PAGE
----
(Cybils 2012) Letters and Numbers

My time as a Cybils judge is quickly running out, but I still have many, many picture books to share with you. I will probably keep reviewing Cybils picture books in January, because I do want to give some of these books a fair share on my blog! Today I’m focusing on some of the books about letters and numbers.

Pete the Cat and His Four Groovy Buttons by James Dean and Eric Litwin (HarperCollins, 2012) is one of those sequels that may be better than the original (well, maybe; the original is fantastic too!). In this story about the cool cat, Pete loves his buttons, but they keep getting lost. With subtraction problems to follow Pete’s increasingly buttonless shirt, this book provides the added bonus of actually teaching mathematics to a young child. The ending of this book is truly wonderful, showing that Pete, the ultimate optimist, has something to teach to all of us. Listen to the song relating to this book at http://harpercollinschildrens.com/petethecat. Raisin and I loved this book.

The mind-boggling question of what infinity is provides the focus of Infinity and Me by Kate Hosford and Gai Swiatkowska (Carolrhoda, 2012). As a young girl stares at the sky, she wonders about the concept. Over the next day, she asks friends, family members, and teachers what they think infinity is. Inspired by the author’s discussions with kids about infinity, Infinity and Me introduces a challenging concept in a marvelous way. I loved the creative ways her confidants explained infinity. The illustrations (pencil and paint?) provide a wonderful mirror to young Uma’s overwhelming wonderings. Ultimately, I loved Uma’s realization that for her infinity means love. What a lovely message in a complex yet simple story! I also enjoyed the two-page author’s note in which she mentions a bit of the history of the concept of infinity and shares what some other kids think about infinity.

Backseat A-B-See by Maria Van Lieshout (Chronicle Books, 2012) is a perfect book for the child obsessed with vehicles and travel! I know my son would have loved it when he was two years old. As it is, he still enjoyed it and I did too. Maria Van Lieshout finds the alphabet in the street signs we see around us every day, from Airport to Detour to Yield. And her creativity shone through: she chose a duck crossing sign (QUACK) for Q and a lodging sign for Zzzzzzzz. Backseat A-B-See is a fun ABC book for a young child.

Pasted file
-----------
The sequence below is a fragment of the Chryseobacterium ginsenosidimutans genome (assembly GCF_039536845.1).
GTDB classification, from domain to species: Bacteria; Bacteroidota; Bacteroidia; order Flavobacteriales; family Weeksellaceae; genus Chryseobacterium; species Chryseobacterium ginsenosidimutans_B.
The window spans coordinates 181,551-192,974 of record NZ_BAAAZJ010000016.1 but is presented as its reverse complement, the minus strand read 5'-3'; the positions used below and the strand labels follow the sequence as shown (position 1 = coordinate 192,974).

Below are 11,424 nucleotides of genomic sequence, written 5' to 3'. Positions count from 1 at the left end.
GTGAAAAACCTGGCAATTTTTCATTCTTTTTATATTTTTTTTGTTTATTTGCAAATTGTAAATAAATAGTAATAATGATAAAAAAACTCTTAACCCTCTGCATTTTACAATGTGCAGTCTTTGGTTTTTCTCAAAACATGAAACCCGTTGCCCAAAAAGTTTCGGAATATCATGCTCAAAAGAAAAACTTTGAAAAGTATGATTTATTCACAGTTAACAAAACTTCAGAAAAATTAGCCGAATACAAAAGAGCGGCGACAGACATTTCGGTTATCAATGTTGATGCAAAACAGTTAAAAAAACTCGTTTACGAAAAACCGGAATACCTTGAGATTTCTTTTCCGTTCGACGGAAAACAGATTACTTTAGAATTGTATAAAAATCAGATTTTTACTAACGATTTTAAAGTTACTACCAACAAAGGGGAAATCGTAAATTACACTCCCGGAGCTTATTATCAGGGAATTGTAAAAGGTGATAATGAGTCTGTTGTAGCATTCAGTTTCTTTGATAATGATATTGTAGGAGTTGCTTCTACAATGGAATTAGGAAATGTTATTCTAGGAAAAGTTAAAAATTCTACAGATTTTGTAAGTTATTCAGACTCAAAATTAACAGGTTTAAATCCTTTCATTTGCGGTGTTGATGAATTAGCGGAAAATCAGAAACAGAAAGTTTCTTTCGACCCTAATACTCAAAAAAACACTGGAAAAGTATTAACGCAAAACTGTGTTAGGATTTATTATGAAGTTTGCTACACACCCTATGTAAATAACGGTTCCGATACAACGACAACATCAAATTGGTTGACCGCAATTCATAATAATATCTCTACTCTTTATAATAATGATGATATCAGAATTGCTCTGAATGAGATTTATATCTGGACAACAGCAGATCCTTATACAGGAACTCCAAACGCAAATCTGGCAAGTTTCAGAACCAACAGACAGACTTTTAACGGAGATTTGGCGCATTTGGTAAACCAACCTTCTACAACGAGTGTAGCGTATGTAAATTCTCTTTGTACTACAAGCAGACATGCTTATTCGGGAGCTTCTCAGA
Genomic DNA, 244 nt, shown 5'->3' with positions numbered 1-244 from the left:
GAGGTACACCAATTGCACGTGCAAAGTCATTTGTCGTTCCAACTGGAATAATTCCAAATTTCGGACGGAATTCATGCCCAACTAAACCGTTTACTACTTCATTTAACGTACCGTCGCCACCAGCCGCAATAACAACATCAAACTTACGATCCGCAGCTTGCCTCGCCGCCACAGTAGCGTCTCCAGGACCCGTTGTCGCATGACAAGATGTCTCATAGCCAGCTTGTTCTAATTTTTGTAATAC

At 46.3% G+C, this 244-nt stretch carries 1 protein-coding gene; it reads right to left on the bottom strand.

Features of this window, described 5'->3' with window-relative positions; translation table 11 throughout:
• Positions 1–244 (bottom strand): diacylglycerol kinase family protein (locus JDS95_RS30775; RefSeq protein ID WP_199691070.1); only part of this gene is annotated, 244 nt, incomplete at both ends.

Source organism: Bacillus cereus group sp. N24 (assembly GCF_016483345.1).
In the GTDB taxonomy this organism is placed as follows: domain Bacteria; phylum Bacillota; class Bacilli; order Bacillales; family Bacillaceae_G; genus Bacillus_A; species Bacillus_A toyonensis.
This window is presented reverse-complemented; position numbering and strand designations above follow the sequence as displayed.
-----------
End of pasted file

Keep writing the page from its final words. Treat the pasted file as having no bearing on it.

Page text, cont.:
E-Mergency! by Tom Lichtenheld and Ezra Fields-Meyer (Chronicle Books, 2011) plays with letters by giving each letter a personality. When the letter E is hurt, the letters rally together to help him heal by convincing the world to stop using the letter E. The result is very amusing, and the twist at the end is a nice reminder to all readers just how often we use the letter E and take it for granted. As in Wumbers, which we read a few months ago and which substitutes numbers for phonograms in words, E-Mergencyy! is difficult to read aloud due to abnormal spellings. But you have to admit that a balloon that says “Got Woll Soon” instead of “Get Well Soon” is much more fun! Raisin and I enjoyed reading this book. Since he is a budding reader, he enjoyed finding the E’s on the pages and laughing at the silly letter comments.

Tom Lichtenheld is on a role with the letters and numbers books this year! Zero the Hero by Joan Holub and Tom Lichtenheld (Henry Holt, 2012) is another story of writing coming to life: this time, it is the numerals that have personalities! Zero feels left out from the counting games that numbers 1, 2, 3, 4, 5, 6, 7, 8, and 9 like to play, and he wonders where he fits in. In both addition and subtraction, it’s like he is not there! When Zero discovers the power of multiplication, he is delighted, but the other numbers are not, because they don’t want to be deleted. Zero finds he has a purpose when bad guys (Roman Numerals) come to town! I loved the concept of Zero (and the other numbers) finding that everyone has a place, I loved the way Zero came to the rescue, and I especially love the math lesson subtly hidden in a story. My son liked it too, since he’s learned about multiplication recently. Multiplying by zero is the best!

 What letters and numbers books have you and your kids enjoyed this year?